2008: Somehow Florent and I figured out a way to work and ride our bikes and take people around on January 1st, even though the day began with both of us waking up 4 minutes before we had to meet our guests, with no directions printed for the day, no bikes set out, no snacks, no water, and the two of us 2 blocks away from the hotel where our guests were staying. By 10:10 we had rock-stared-it, standing tall, ready to ride a trail which used to be the old road to Chile. It was my turn to ride. I fell asleep several times during the day.

I stayed in Argentina, mainly working, until the end of March. In January I had ten days off, and went to visit my family in Córdoba. Then back to Patagonia, where I kept pedaling, eating gourmet food, and staying at 5-star hotels. I also met a very fun and compatible girl while down there. Estefania is from Rosario, Argentina, but was working at a hotel in Villa la Angostura (no, not one of the ones I stay at with trips). Though I was only in Villa la Angostura for one out of every two weeks, we shared some very special moments together.

So of course, as always, I mixed work up with some other fun stuff, like going to the lake with friends after cleaning 20 bikes the day before a trip started, going on walks with Estefania, or, for an extreme example, kayaking across a large section of the Nahuel Huapi Lake with her illegally at 2 in the morning in order to catch the February lunar eclipse from a beach on the Quetrihue Peninsula, hiding the kayak so that the lake patrol would not see us, kayaking back at 6 in the morning, getting back to the shore of the hotel at 6:45, putting the kayak away by 7:00, preparing 20 bikes for the day’s ride with my co-leader at 7:15, pulling luggage at 7:45, getting guests ready for the short shuttle at 8:15, getting on my bike at 8:45, riding 100 kilometers on the Siete Lagos road - half of which is a mean dirt road – arriving to San Martin de los Andes with one of our guests, Gil, at 7:30 pm, having a toast at 8:00, dinner at 9:00, more toasting until 1 in the morning, and then sleeping a few hours before ending the trip at 9 am.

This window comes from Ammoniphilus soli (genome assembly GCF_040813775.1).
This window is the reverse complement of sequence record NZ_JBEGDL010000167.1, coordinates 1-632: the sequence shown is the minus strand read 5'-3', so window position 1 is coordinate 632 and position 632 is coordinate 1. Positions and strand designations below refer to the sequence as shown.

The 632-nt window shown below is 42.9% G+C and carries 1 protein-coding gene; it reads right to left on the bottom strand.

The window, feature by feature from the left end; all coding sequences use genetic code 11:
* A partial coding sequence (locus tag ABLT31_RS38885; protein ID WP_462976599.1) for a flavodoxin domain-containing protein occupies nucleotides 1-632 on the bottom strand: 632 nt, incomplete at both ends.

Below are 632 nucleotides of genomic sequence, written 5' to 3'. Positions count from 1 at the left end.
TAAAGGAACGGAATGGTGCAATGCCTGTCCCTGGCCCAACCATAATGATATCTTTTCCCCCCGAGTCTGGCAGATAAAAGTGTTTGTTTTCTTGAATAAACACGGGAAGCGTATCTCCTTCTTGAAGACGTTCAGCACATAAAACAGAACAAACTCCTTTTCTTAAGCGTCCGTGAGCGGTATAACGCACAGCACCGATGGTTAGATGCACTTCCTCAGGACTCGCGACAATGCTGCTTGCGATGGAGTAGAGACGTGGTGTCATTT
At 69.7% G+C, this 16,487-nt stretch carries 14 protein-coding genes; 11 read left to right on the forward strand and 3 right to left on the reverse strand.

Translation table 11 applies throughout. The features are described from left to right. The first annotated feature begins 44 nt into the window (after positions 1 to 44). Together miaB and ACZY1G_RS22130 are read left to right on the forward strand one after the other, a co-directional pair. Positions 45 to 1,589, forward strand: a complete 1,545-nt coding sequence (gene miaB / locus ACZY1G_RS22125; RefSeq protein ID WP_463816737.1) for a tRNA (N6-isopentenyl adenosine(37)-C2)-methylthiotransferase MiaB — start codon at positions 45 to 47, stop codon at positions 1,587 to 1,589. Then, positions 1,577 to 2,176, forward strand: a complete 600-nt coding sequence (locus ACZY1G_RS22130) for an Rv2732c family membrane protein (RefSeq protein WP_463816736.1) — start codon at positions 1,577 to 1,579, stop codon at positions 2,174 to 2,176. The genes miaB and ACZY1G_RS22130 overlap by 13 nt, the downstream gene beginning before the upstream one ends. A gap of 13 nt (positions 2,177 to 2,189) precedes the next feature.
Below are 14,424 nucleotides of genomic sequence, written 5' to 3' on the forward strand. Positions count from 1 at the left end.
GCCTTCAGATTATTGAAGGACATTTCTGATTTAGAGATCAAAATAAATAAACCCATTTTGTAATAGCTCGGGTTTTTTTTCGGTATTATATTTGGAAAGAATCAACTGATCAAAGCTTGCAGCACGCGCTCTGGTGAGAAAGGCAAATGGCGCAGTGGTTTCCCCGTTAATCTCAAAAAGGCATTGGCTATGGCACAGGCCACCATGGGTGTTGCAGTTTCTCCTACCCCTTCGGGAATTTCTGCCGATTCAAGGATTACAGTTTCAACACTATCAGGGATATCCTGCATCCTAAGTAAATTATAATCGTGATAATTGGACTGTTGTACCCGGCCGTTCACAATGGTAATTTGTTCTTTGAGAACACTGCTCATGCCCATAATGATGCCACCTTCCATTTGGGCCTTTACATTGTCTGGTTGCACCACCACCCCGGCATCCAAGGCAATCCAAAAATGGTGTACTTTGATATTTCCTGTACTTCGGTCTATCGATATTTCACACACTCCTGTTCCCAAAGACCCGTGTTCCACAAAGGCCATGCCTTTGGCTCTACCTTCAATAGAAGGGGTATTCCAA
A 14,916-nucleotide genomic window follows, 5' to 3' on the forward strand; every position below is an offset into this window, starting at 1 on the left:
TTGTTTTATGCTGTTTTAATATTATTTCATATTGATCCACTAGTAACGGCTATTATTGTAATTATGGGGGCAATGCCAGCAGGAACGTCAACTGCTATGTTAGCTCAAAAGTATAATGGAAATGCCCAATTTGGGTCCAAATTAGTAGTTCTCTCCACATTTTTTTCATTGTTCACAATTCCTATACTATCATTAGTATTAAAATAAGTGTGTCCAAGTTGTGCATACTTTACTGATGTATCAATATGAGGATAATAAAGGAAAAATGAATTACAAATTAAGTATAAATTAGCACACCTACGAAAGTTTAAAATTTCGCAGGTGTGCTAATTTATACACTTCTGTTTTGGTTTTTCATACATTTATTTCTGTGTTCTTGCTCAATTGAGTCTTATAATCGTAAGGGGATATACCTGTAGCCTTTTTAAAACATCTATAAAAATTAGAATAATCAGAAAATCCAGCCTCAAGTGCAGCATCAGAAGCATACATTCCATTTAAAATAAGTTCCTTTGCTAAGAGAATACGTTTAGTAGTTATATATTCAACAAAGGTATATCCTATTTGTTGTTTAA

I don’t think I had ever had a day that I was so tired while riding my bike as that one. Luckily Gil was down to stop at pretty much every stream and lake we crossed to jump in before continuing, which was most refreshing and kept me going on the long ride into San Martin de los Andes.

For the ten days off in February I decided to stay in Patagonia, and had my younger sister Clarissa – who was expecting Massimo (born July 2008) – to come visit me. Clarissa and I travelled a bit of the Lakes District in Patagonia and then both relaxed in Villa la Angostura for my week off. I did some more kayaking and hiking with Clarissa and Estefania. Our highlight by far was taking 6 hours to complete the Peninsula Quetrihue hike, which normally takes 2 hours. We stopped to look at everything! And because we took so long, we missed the last boat back from the end of the peninsula, so we had to hike back the 12km. I kept telling Clarissa that when Massimo is born, he will for sure have some sort of special connection to this place.

In March I returned to San Luis Obispo for my last (again) quarter of school at Cal Poly. I had to go back after finding out that ONE class I took up at SF State had not transferred over. I took advantage of this and enrolled in more than just that one class. So I took: a simple computer science class, which is the class I needed; Advanced Poetry Writing; a Spanish literature class; and Modern Dance. Modern Dance was a fun challenge. I also learned how to work glass rods into works of art in a Flame Throwing class through the Crafts Center. I graduated (again) on June 14th. This time, it seems, it is official.

As always, since it seems I am unable to control this, I made a lot of new friends, and spent good time with older friends, too. I hosted Art Night every Monday night at my room at The Establishment, and hosted also the monthly homemade gnocchi dinner on the 29th. In May we had 35 people at the dinner table!